This year’s Digiday Programmatic Summit took place in The Big Easy. The weather was hot, the drinks were cold, and the discussions were compelling. The key themes we heard at this year’s event were taking programmatic in-house, ongoing discussions about GDPR, along with trust and transparency.
Taking programmatic in-house
At previous Digiday events, bringing programmatic media in-house was more of a novelty. At the time, very few brands who were actually doing this. However, the tune has changed dramatically. It is no longer a matter of when, but how brands are bringing programmatic in-house. There were three main strategies discussed:
Total control and hands-on-keyboard: Simply put, internal teams become their own programmatic agency. The big take away about this strategy is the long learning curve to achieve this.
Owning the contracts: Brands who took this approach were usually sparked by the lack of transparency in programmatic buying. Brands opt to own the contract and vetting process and choose their DSP. Though the agency is still the subject matter expert, brands have more clarity on fee structures.
Copilot model: This approach is often used as a stop-gap for brands who are thinking of managing the entire tech stack and buying process. For this route the brand vets the DSP, owns the contract and often owns the tech stack.
GDPR continues to have its time in the spotlight. We heard a lot of doom and gloom regarding how it may impact the industry. Many speakers and attendees were pointing at Europe as a sign for things to come in the USA. Many believe that it will impact 3rd party data vendors; however, attendees also voiced serious concerns about the overall quality of most 3rd party data.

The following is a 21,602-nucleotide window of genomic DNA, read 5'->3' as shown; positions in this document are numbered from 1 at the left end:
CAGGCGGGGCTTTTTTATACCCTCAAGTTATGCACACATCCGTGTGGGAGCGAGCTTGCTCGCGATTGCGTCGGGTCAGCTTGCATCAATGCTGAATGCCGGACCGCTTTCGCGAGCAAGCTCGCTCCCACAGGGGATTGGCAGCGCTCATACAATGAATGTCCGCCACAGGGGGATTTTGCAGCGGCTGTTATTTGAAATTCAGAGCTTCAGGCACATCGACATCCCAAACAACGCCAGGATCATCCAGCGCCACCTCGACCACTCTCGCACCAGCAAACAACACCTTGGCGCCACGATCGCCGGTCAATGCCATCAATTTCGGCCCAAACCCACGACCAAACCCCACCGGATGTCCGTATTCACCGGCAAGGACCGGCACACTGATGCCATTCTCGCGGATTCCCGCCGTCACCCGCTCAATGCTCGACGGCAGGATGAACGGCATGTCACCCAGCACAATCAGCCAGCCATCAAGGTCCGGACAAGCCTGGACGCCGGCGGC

Trust in the age of transparency:
Mika Yamamoto, Chief Digital Marketing Officer at SAP, stressed that trust is key. Consumer trust for your brand/product can take decades to build, but can be lost in a matter of minutes or days. Marketers need to adopt the ethos of do no harm. Brands needs to always ask themselves if they are putting the consumer first. If brands take convenience and intention into consideration, there are fewer chances to breach trust or privacy. As Andrea Schneider from Unruly highlighted, in order for brands to transition from IO to programmatic-first they MUST maintain their primary messaging and brand story. The tactics may change, but the brand voice must remain the same. This is how you continue to build trust.
Based on many of the presentations, contextual targeting is in vogue again. This has to do with the low opinion of 3rd party segments and concerns about brand safety. Whitelists are incredibly important to Fortune 500 brands like Hewlett Packard, since brand safety trumps a site’s performance. To many, a site’s name is the best indicator of quality.
As the industry begins to mature and bring quality to the forefront, I was happy to see meaningful discussions around such important topics. Along with the informative content, it was great to connect and engage with the attendees!